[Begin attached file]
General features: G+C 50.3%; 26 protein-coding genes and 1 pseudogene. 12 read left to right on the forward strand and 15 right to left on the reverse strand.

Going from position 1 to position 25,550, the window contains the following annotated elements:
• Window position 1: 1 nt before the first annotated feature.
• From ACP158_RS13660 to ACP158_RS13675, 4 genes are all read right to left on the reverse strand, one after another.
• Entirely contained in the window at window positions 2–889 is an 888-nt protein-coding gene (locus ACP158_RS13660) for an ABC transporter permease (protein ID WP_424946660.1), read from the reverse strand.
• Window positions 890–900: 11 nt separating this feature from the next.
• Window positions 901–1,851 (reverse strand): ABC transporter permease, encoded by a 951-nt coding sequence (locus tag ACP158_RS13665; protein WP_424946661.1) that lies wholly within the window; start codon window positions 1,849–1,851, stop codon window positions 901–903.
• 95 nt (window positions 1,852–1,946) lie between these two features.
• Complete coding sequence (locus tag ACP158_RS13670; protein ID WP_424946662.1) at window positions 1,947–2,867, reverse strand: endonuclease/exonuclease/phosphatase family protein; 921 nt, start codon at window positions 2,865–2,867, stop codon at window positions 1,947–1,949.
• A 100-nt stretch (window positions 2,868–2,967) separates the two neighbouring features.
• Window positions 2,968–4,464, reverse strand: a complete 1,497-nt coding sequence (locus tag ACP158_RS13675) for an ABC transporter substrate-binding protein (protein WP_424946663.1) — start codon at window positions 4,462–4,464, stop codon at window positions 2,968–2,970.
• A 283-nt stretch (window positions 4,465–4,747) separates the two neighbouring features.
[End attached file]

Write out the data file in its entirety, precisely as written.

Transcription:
General features: G+C 50.3%; 26 protein-coding genes and 1 pseudogene. 12 read left to right on the forward strand and 15 right to left on the reverse strand.

Going from position 1 to position 25,550, the window contains the following annotated elements:
• Window position 1: 1 nt before the first annotated feature.
• From ACP158_RS13660 to ACP158_RS13675, 4 genes are all read right to left on the reverse strand, one after another.
• Entirely contained in the window at window positions 2–889 is an 888-nt protein-coding gene (locus ACP158_RS13660) for an ABC transporter permease (protein ID WP_424946660.1), read from the reverse strand.
• Window positions 890–900: 11 nt separating this feature from the next.
• Window positions 901–1,851 (reverse strand): ABC transporter permease, encoded by a 951-nt coding sequence (locus tag ACP158_RS13665; protein WP_424946661.1) that lies wholly within the window; start codon window positions 1,849–1,851, stop codon window positions 901–903.
• 95 nt (window positions 1,852–1,946) lie between these two features.
• Complete coding sequence (locus tag ACP158_RS13670; protein ID WP_424946662.1) at window positions 1,947–2,867, reverse strand: endonuclease/exonuclease/phosphatase family protein; 921 nt, start codon at window positions 2,865–2,867, stop codon at window positions 1,947–1,949.
• A 100-nt stretch (window positions 2,868–2,967) separates the two neighbouring features.
• Window positions 2,968–4,464, reverse strand: a complete 1,497-nt coding sequence (locus tag ACP158_RS13675) for an ABC transporter substrate-binding protein (protein WP_424946663.1) — start codon at window positions 4,462–4,464, stop codon at window positions 2,968–2,970.
• A 283-nt stretch (window positions 4,465–4,747) separates the two neighbouring features.